Minister of State Cannon T.D. speech at the Ireland's Edge Conference, Dingle
Speech01 December 2018
Good morning. It is a pleasure to be back here in Dingle, in this beautiful part of the country, to open today’s discussions at Ireland’s Edge.
As Ireland’s Minister of State for the Diaspora I have been consistently amazed as I have travelled around the world to meet Irish communities and the millions of people who have never set foot on this island that retain their incredibly strong sense of Irishness. Within the last two months alone I have been to places as far apart as Newfoundland – the only location outside Ireland with its own placename as Gaeilge, Talamh an Éisc –and to Bangkok at the Asian Gaelic Games, where the scale and enthusiasm of the Irish community to celebrate their Irishness have to be seen to be believed.
On this island at the edge of Europe, we are just six million people with seemingly limited opportunities to have a global impact. However with our Diaspora approaching eighty million people worldwide we become over 1% of the world’s population. Our Diaspora is a huge asset to us, in most parts of the world our small island is instantly recognisable. It is also something which we must cultivate and protect.
The timing of this conference, as we approach the end of the year, affords us an opportunity to look back, and to look forward to the year ahead.
We cannot talk about our diaspora without recognising our history of emigration. The historical story of Irish emigration is a story about the challenges of poverty, conflict, injustice, and migration. We have to recognise that in the past Ireland was unwilling or unable to provide for all its people. Our history is intricately linked with emigration, from the death of one million of our people and the emigration of two million more, during the famine, one of the defining and most catastrophic events of the nineteenth century, to the most recent wave of emigration during the global financial crisis. Thankfully, we are now seeing these most recent emigrants return to Ireland to work and live in massive numbers, and that is as it should be.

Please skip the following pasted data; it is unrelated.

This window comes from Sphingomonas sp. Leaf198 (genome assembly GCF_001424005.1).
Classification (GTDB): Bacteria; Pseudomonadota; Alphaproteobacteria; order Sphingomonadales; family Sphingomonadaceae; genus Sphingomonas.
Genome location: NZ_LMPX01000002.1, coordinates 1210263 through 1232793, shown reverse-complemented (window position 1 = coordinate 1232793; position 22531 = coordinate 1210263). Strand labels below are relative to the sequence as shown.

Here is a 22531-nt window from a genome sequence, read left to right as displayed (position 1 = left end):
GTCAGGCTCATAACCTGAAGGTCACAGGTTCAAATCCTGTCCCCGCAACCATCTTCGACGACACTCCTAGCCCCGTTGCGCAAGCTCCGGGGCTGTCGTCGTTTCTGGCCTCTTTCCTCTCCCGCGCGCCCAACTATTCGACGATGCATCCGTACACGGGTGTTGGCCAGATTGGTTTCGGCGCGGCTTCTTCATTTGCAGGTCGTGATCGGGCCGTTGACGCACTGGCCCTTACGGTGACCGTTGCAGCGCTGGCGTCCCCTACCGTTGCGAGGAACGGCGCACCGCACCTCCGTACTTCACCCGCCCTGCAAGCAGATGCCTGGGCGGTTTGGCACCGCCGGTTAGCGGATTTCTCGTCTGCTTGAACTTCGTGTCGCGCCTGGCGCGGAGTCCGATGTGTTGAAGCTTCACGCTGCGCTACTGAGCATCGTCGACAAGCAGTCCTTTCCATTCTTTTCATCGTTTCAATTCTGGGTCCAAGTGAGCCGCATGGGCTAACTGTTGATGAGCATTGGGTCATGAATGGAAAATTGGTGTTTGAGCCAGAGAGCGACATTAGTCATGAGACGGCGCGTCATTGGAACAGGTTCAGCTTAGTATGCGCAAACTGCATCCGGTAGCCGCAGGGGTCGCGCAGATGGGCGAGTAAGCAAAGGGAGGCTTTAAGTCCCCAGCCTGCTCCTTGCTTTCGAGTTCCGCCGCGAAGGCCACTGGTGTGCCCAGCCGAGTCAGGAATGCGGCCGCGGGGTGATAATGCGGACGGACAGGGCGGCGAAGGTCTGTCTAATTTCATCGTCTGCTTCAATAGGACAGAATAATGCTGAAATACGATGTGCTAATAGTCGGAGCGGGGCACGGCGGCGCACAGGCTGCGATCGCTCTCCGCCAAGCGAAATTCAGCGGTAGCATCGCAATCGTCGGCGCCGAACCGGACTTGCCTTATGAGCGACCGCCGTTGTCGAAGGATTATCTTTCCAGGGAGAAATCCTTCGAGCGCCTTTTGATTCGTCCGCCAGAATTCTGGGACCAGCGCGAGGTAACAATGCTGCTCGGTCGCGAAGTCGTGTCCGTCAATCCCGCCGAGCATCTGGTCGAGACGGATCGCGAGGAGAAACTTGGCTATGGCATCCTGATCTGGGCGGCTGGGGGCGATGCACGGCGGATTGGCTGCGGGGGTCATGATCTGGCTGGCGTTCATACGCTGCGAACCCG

The Government of Ireland remains strongly committed to the global Irish through the implementation of Ireland’s diaspora policy. At the heart of this policy is our Emigrant Support Programme, through which we support Irish community organisations across the world. Every year, the Irish Abroad Unit in the Department of Foreign Affairs and Trade uses this fund of €11.6 million to support about 250 different Irish community organisations around the world.
The values at the heart of Ireland’s development policy are also deeply rooted in our country’s history of famine and migration. Our determination to respond in a spirit of solidarity and respect to others' poverty draws on the historical, political and social experience of Ireland, and how we ourselves came to understand the challenges of poverty, conflict and migration. Just as our people found assistance and opportunity when they needed it, we are now working to support those who need our assistance to escape from conflict and hunger.
We presently meet at a time that is one of profound change, not least for our nearest neighbour, with whom we will continue to be as closely connected in the future as we have been in the past, simply because our people and our families are so closely intertwined. Great challenges await us in the coming decades – we are now being confronted with the consequences of our economic and behavioural models on the global temperature, consequences which will only grow ever more serious.
In the past year, the Government published “Global Ireland”, the most ambitious renewal and expansion of Ireland’s international presence ever undertaken in terms of diplomacy, culture, business, overseas aid, tourism and trade. The plan commits to double Ireland’s international presence by 2025, a massive statement of intent about Ireland – we are an open, connected, cosmopolitan, generous, international nation. With our history of emigration and our diaspora spread all over the world how could we be anything but?